Cutaneous leishmaniasis: an increasing threat for travellers

Authors


S. Antinori, Institute of Infectious and Tropical Diseases, University of Milan, L. Sacco Hospital, Via GB Grassi 74, 20157 Italy
E-mail: spinello.antinori@unimi.it

Abstract

Analysis of the literature on cutaneous leishmaniasis in low-prevalence countries suggests an increase in imported cases that is attributable to the growing phenomenon of international tourism, migration and military operations in highly endemic regions. Cases of imported cutaneous leishmaniasis are often missed initially, but diagnosis can be made non-invasively by PCR using skin scrapings of lesions as starting material. Cutaneous leishmaniasis is an emerging threat for travellers and should be considered in all patients presenting with slow-to-heal ulcers.

Leishmaniasis is a parasitic disease transmitted by sand flies. It is characterised by a spectrum of cutaneous, mucocutaneous and visceral clinical manifestations that depend largely on the species of parasite involved and the host immune response. According to recent estimates, 1.5 million new cases of cutaneous leishmaniasis (CL) occur each year. More than 90% of cases occur in five countries in the Old World (Afghanistan, Algeria, Iran, Iraq and Saudi Arabia) and two countries in the New World (Brazil and Peru) [1]. CL in the Old World is caused by Leishmania infantum, L. major, L. tropica and L. aethiopica, which are found in southern Europe, the Mediterranean basin, the Middle-East and Africa. CL in the New World is mainly caused by members of the L. braziliensis complex (L. braziliensis and L. peruviana), L. mexicana, L. amazonensis and the L. guyanensis complex (L. guyanensis and L. panamensis).

In a prospective study performed during 1991–93 in a tropical disease unit in Paris, CL was identified in 3% of 269 patients with travel-associated dermatoses, ranking this disease eighth among all the observed causes of skin disease [2], while Herwaldt et al.[3] reported 58 imported cases of New World CL between 1985 and 1990 among travellers from the USA. An apparent increase in imported CL is indicated by the fact that at least 108 such cases were described in the English language scientific literature between 1999 and 2003, most of which involved travellers and military personnel (Table 1) [3–12]. Furthermore, at the beginning of 2004, the USA Department of Defense reported 522 confirmed cases of CL in soldiers deployed in south-west/central Asia [13]. In keeping with this apparent increase, four imported cases of Old and New World CL were diagnosed in Milan, Italy during a 16-month observation period that started in 2001.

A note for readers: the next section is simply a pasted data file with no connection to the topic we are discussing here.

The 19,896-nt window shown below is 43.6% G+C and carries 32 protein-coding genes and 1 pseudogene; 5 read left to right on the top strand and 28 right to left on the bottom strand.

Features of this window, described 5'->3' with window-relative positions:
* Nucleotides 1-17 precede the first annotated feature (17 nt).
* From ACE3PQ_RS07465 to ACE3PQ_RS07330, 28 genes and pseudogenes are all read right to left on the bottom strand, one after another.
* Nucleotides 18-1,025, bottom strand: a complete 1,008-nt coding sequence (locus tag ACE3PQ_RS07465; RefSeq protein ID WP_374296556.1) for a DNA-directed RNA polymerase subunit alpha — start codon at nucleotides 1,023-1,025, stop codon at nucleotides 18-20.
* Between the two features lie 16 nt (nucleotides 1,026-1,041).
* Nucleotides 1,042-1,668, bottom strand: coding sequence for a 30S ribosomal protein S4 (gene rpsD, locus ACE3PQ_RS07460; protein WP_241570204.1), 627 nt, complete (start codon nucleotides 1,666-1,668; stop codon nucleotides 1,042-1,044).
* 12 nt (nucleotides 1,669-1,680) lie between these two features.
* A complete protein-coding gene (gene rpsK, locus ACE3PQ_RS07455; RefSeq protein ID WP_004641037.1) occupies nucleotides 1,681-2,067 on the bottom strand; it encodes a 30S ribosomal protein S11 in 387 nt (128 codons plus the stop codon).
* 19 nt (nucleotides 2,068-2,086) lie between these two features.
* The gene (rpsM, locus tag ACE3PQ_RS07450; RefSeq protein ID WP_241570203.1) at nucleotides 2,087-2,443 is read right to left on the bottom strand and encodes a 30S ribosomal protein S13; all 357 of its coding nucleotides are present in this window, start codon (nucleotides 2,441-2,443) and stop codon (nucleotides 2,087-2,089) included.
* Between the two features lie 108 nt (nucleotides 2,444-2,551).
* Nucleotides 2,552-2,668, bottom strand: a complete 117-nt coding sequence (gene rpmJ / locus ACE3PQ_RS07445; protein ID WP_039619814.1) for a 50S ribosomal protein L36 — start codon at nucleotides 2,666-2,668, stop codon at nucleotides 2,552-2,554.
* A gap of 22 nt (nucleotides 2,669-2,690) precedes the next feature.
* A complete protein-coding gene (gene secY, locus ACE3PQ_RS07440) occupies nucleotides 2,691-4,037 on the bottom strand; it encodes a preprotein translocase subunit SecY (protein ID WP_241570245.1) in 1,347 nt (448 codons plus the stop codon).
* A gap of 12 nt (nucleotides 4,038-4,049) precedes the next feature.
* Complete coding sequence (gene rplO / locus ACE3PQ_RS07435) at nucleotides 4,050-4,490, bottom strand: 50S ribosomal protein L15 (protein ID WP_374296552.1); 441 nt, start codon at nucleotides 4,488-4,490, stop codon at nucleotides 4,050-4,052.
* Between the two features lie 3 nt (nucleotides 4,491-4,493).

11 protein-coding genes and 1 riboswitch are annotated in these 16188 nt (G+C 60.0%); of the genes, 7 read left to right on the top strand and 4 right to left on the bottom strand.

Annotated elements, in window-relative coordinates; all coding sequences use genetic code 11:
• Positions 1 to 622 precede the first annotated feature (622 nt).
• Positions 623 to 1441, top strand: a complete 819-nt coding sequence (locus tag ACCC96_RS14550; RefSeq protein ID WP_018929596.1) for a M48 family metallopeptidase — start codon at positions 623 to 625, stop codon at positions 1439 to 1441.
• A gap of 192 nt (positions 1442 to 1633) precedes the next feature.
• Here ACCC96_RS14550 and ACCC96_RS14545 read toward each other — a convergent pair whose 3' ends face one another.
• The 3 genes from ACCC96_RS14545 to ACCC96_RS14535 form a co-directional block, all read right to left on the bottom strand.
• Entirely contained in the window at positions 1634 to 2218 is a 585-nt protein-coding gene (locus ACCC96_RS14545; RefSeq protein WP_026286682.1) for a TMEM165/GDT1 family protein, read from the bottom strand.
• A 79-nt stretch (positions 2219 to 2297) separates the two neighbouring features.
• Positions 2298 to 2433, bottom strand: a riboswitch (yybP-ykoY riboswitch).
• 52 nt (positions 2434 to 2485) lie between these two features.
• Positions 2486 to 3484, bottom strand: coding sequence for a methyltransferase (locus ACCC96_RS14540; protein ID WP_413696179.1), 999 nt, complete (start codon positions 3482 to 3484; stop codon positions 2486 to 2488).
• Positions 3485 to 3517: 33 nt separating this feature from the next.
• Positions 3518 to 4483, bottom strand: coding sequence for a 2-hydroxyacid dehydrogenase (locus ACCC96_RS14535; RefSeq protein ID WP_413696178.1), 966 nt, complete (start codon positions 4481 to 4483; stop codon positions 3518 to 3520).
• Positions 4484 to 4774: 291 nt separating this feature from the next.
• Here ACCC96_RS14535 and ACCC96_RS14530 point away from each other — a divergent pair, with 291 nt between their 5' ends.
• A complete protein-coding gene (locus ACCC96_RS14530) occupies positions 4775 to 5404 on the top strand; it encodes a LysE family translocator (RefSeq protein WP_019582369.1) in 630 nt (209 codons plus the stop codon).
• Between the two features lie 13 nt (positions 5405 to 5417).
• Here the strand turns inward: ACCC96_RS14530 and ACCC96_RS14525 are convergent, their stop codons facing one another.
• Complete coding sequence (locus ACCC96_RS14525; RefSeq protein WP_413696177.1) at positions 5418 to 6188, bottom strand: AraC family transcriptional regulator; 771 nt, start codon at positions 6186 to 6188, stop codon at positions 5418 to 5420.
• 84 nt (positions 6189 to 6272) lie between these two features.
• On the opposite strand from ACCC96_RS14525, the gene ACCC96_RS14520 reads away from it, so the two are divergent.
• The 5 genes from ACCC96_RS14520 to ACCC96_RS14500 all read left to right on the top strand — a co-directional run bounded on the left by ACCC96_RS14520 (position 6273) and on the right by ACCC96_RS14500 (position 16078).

Table 1.  Summary of case reports and series (1999–2003) reporting Old and New World imported cutaneous leishmaniasis in travellers
Ref. No. of patients/typeNo. of lesions (no. of patients)LocalisationCountries visited (no. of patients)Species involved (no. of patients)Method of diagnosis (no. of patients)Observation period
  1. NR, not reported.

[4]13/military personnel1 (10); 2 (3)NRBelize (13)L. braziliensis complex (13)Skin biopsy (13); cutaneous PCR (13); culture (6)1998–99
[5]1/Italian traveller3HandBrazilL. viannia braziliensisDermal scraping and cultureNR
[6]3/US military personnel1Face; temporal scalp; handPanama (3)L. braziliensis panamensisSkin biopsy (3); culture (3)1997
[7]5/German travellers1Face/neck (2); arm/hand (2); leg (1)Costa Rica (1); Guatemala (1); Saudi Arabia, Turkey (1); Niger (1)L. braziliensis panamensis (2); L. tropica (1); L. major (1); L. donovani (1)Skin biopsy (3); skin culture (1); PCR (5)NR
[8]1/Canadian traveller1LegBelizeL. braziliensisSkin biopsy negative; culture; PCRNR
[9]35/German travellers (30); workers (4); migrants (1)Mean, 2; range 1–6Face (26%); upper extremities (42%); lower extremities (32%)Peru (3); Belize (2); Brazil (3); Ecuador (2); French Guyana (2); Bolivia (1); Guatemala (1); Afghanistan (2); Syria (2); Turkey (2); United Arab Emirates (1); Egypt (2); Kenya (1); Libya (1); Malta (4); Spain (4); France (1); Italy (1)L. tropica (3); L. braziliensis complex (10); L. mexicana (1); L. donovani complex (8)Skin smears (13); skin biopsy (14) cultures (9); PCR (16)2000–02
[11]12/Israeli travellersMean, 2.5; range 1–5Upper limbs (40%) ; lower limbs (32%) ; head/neck (12%); trunk (16%) Bolivia (11); French Guyana (1)L. viannia braziliensis (8)Dermal scraping (12); PCR (8); culture (2)1998–2001
[12]22/US military personnelMean, 3; range 1–9Upper extremities (38%); lower extremities (32%); trunk/back (16%); face/neck (13%)Iraq (18); Kuwait (2); Afghanistan (2)L. major (9)Skin biopsy (17); culture (14)2002–03
[10]25/French travellers; African migrantsNRNRAlgeria (9); Senegal (5); Mali (4); Mauritania (3); Turkey (2); Tunisia (1); Spain, Italy (1)L. major (7): MON-25 (4); MON-74 (2); MON-26 (1); L. tropica (1); L. infantum MON-34 (1)Dermal scraping (19); skin biopsy (4); culture (17); PCR (24)1998–2001